Master remote work culture: 5 secrets to beat the burnout
Navigating the complexities of Remote Work culture can be challenging, but it's not impossible.
A healthy work culture is the compass for the steadfastness, collaboration, and reinforcement of values. Neglecting that can lead to a host of challenges, including miscommunication, diminished productivity and employee morale, and a bunch of other undesirable consequences.
A hot cup of coffee, a soothing Spotify playlist and classic, minimal decor, and regular in-person interactions– are some of the effortless ways to build an in-office work culture. But when building a remote work setup, the management has to tick off a variety of factors to achieve that perfect harmony.
Technology and tools have undoubtedly facilitated efficient remote operations for companies; it's essential to bring in intentionality as the initial step, and then leverage these tools to reinforce it.
Wondering how can you build a culture for an organisation where traditional office rituals and ceremonies are out of reach, and where employees have limited face-to-face interactions? Worry not; we’ve compiled five simple strategies to build your amazing remote team!
Communication is key
Effective communication is the cornerstone of successful teamwork. Whether it's through regular team meetings, one-on-one discussions, or monthly all-hands gatherings– these interactions help align departmental objectives with the broader company goals.
Managers and leaders play a pivotal role in modelling proper asynchronous communication practices. They should proactively utilise communication tools, respect calendar boundaries, and maintain regular check-ins with their team members to ensure that the progress of ongoing projects remains visible to everyone, especially when team members are in different time zones.
Popular tools like Zoom, Microsoft Teams, Slack, and Google Hangouts/Meet can facilitate seamless collaboration.
In the traditional office setting, relationships tend to develop organically through casual lunchtime chats, spontaneous social outings, and even friendships beyond office hours. In a remote work environment, however, it is way tougher.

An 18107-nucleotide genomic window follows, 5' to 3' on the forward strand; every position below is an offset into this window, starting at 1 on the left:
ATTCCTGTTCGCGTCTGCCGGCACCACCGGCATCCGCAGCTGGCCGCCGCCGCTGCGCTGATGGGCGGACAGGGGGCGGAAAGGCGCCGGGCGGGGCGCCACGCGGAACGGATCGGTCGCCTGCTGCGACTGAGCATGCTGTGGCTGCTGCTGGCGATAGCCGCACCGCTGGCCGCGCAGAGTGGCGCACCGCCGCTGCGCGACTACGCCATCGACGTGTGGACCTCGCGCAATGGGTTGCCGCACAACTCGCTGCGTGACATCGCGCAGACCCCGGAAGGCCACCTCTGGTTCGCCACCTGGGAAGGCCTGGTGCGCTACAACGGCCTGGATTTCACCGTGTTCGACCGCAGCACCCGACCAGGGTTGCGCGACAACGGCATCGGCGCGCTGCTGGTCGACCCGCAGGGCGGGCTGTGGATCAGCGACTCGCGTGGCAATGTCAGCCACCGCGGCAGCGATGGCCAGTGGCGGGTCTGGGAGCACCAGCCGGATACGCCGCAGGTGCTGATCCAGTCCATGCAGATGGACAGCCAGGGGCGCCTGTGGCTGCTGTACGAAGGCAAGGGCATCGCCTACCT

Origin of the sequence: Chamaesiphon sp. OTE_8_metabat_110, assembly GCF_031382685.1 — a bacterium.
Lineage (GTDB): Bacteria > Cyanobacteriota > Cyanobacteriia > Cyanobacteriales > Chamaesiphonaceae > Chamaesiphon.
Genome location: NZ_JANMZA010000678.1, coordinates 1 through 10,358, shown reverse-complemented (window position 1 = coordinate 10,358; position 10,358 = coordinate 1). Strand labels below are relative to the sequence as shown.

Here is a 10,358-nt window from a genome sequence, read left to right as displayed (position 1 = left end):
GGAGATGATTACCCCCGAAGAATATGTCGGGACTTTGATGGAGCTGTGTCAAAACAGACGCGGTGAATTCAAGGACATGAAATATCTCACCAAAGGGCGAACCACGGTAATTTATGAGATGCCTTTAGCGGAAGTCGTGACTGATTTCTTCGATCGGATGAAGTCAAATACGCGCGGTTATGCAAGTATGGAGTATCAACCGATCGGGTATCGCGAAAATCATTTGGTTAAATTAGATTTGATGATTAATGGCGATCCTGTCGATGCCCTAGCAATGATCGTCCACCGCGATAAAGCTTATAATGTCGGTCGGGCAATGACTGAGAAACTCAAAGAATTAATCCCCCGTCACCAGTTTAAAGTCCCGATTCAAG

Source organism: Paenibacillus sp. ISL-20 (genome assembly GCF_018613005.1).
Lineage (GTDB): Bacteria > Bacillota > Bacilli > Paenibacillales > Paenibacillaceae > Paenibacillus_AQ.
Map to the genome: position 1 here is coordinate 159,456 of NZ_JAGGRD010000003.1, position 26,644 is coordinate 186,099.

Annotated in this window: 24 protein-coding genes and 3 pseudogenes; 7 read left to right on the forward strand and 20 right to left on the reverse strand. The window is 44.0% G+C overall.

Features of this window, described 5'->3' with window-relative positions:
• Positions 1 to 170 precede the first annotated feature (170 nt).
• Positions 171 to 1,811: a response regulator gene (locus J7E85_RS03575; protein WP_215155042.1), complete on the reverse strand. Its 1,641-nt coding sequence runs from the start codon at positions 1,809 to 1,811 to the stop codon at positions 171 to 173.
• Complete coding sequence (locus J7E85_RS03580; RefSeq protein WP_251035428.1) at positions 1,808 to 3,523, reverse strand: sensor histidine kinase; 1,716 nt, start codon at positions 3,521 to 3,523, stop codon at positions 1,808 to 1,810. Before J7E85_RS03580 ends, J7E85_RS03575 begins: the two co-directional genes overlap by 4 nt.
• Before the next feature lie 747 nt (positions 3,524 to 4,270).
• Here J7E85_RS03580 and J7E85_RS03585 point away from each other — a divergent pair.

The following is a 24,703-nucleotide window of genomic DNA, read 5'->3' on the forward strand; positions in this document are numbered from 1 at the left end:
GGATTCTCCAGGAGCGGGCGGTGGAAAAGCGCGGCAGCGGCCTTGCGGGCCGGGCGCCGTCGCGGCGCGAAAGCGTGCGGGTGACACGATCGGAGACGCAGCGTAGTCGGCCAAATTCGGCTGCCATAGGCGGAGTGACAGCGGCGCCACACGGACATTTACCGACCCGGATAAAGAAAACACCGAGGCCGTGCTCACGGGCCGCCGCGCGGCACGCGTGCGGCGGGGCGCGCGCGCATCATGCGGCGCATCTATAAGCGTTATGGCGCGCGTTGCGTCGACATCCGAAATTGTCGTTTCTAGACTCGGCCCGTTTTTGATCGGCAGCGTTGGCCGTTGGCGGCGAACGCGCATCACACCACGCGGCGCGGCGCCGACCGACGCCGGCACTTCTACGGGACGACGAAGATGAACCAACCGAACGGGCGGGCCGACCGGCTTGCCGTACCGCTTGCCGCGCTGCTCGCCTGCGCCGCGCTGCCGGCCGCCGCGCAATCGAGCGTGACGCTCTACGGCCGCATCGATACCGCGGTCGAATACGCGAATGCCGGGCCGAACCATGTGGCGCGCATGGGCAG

Amy Edmondson, a Harvard Business School professor, has highlighted that fostering a psychologically safe space is vital, where employees feel ‘‘a sense of confidence that the team will not embarrass, reject, or punish someone for speaking up.”
As a leader, therefore, you must take a proactive approach to fostering social communication with your teammates and check in on their well-being.
It’s a proven fact that remote organisations that establish a secure virtual environment:
- Encourage proactive engagement.
- Stimulate a variety of perspectives and concepts.
- Guarantee that everyone experiences a sense of belonging.
- Highlight the importance of taking risks and learning from errors.
- Create a safe atmosphere where individuals are at ease sharing input without the fear of being judged.
Work hard, play harder
All work and no play makes Jack a dull boy!
While remote work has a bunch of sunny sides, it can be really gloomy to work all alone. This might degrade the work quality or induce a reduction in productivity.
To kick out any undesired sluggishness, organise virtual gatherings. For instance, consider scheduling a 30-minute break for your team to come together on a video call and live-stream events like the World Cup and the Olympics.
Incorporating online multiplayer games with light-hearted banter is also an excellent method to pep up your team.
An even better option? Plan a sassy annual cruise with the whole team!
To foster a sense of value among your teams, it's vital to appreciate them for their work.
Acknowledge and remind them that their contributions hold significance. Beyond mere praise, consider involving team members in decision-making processes, offer non-monetary rewards, and present opportunities for career growth. These strategies can be instrumental in maintaining motivation and dedication among your team members.
Incorporate additional benefits
Remote employees might feel a sense of FOMO that traditional employees get to enjoy more incentives than them. Culture is undoubtedly much more than these amenities, but it's worth noting that perks can still play a role, even if they take on a different form in a remote work setting.
Consider adding benefits like e-shopping vouchers on festive occasions, pizza treats on promotions or. Sounds fun, right?